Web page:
Every October at the Lincoln County Cowboy Symposium in Ruidoso, New Mexico there is a World Championship Chuckwagon Competition.  Perhaps you’ve seen the event on the Food Channel, but if not, the competition is full of chuckwagon aficionados who cook from their wagons and dress in period attire. 

A chuckwagon is a mobile kitchen that provides food to travelers of the old west like cowboys on cattle drives.  The man in charge of the wagon was known as the ‘cookie’ but did tasks besides cooking like cutting hair, managing money, and fixing teeth.  Because of this, the cookie was second in command only to the trailboss. The food staples of the wagon included beans, salted meat, coffee and sourdough biscuits.  But why is it called a ‘chuckwagon’?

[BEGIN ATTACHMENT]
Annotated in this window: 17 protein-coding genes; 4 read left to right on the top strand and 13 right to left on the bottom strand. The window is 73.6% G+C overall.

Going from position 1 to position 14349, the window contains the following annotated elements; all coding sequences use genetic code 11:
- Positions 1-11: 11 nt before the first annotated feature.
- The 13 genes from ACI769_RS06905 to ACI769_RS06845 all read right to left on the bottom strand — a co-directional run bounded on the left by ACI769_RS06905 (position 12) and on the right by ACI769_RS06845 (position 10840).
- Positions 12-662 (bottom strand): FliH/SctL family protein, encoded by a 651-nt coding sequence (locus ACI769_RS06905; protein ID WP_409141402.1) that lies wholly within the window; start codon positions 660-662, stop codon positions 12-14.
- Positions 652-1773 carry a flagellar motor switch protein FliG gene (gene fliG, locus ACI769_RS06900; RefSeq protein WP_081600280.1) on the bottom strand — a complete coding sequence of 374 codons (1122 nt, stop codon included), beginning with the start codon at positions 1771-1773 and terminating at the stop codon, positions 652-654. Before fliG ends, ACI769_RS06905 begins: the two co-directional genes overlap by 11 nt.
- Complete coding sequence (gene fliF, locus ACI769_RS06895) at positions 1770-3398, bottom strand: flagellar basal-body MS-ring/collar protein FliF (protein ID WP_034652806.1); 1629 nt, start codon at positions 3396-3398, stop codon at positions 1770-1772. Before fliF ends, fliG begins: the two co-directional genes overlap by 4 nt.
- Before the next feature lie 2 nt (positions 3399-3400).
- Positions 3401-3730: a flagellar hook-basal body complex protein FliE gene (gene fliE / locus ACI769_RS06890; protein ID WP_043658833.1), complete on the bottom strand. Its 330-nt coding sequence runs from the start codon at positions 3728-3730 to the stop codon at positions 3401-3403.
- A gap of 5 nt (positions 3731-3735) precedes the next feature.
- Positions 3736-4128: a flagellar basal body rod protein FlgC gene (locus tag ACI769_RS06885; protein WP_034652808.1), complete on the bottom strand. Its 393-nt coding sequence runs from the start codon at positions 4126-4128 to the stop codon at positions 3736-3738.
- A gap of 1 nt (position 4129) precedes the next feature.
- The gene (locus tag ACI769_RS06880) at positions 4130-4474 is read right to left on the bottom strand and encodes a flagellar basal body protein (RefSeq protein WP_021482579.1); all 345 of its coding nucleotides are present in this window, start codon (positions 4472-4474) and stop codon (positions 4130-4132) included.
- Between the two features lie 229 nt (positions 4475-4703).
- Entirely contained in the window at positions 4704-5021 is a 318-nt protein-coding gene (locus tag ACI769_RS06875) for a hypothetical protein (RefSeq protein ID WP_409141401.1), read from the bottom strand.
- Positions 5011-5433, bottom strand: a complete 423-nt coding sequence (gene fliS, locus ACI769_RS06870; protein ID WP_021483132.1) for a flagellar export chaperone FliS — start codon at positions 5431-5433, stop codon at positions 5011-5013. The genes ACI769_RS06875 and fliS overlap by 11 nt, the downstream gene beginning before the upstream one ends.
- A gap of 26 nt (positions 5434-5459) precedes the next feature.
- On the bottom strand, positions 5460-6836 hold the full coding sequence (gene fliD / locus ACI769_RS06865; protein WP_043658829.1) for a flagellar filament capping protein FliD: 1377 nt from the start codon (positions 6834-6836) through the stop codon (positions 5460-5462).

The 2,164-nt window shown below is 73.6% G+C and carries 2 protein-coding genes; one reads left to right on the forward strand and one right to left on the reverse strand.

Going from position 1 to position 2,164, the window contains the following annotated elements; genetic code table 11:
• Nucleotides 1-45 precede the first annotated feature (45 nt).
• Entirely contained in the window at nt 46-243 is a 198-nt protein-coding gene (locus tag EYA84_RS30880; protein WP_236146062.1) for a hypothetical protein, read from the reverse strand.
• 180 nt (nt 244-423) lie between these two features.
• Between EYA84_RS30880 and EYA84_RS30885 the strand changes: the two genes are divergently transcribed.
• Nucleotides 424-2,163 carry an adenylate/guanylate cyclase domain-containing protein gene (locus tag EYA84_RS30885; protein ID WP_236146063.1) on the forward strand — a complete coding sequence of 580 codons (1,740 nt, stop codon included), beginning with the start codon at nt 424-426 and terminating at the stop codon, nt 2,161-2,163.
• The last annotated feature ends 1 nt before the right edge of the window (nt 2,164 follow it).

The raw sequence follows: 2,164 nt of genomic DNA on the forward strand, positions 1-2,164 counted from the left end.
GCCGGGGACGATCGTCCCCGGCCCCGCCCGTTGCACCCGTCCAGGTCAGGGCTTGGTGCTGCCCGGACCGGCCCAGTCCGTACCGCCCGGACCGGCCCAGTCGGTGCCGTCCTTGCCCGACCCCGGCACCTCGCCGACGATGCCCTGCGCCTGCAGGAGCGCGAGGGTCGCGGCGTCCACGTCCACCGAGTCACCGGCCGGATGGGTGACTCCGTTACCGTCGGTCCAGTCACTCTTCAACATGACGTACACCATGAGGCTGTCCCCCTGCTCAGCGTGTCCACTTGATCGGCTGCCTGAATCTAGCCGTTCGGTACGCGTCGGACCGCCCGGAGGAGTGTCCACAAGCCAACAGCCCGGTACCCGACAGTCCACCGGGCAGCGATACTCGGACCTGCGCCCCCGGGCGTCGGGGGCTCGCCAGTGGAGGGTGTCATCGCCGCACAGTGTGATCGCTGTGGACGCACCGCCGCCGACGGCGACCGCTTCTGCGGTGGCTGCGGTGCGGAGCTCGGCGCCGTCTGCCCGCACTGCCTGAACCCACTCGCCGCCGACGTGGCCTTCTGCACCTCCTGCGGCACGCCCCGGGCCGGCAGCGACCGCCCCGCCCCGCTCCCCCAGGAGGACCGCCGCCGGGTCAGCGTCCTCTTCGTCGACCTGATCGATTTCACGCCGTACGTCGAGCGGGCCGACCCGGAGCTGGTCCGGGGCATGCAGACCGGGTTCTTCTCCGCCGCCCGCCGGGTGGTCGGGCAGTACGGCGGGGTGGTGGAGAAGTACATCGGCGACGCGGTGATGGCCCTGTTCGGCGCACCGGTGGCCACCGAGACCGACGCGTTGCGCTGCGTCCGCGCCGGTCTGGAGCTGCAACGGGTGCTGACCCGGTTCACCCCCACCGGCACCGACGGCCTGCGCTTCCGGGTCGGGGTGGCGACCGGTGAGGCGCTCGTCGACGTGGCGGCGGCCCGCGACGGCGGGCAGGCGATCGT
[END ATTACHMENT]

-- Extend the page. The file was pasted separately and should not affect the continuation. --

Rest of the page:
Charles Goodnight, who modified a studebaker wagon to create the chuckwagon, did not loan his name to the once popular mode of transportation.  Instead it comes from ‘chuck’ as slang for meat. 


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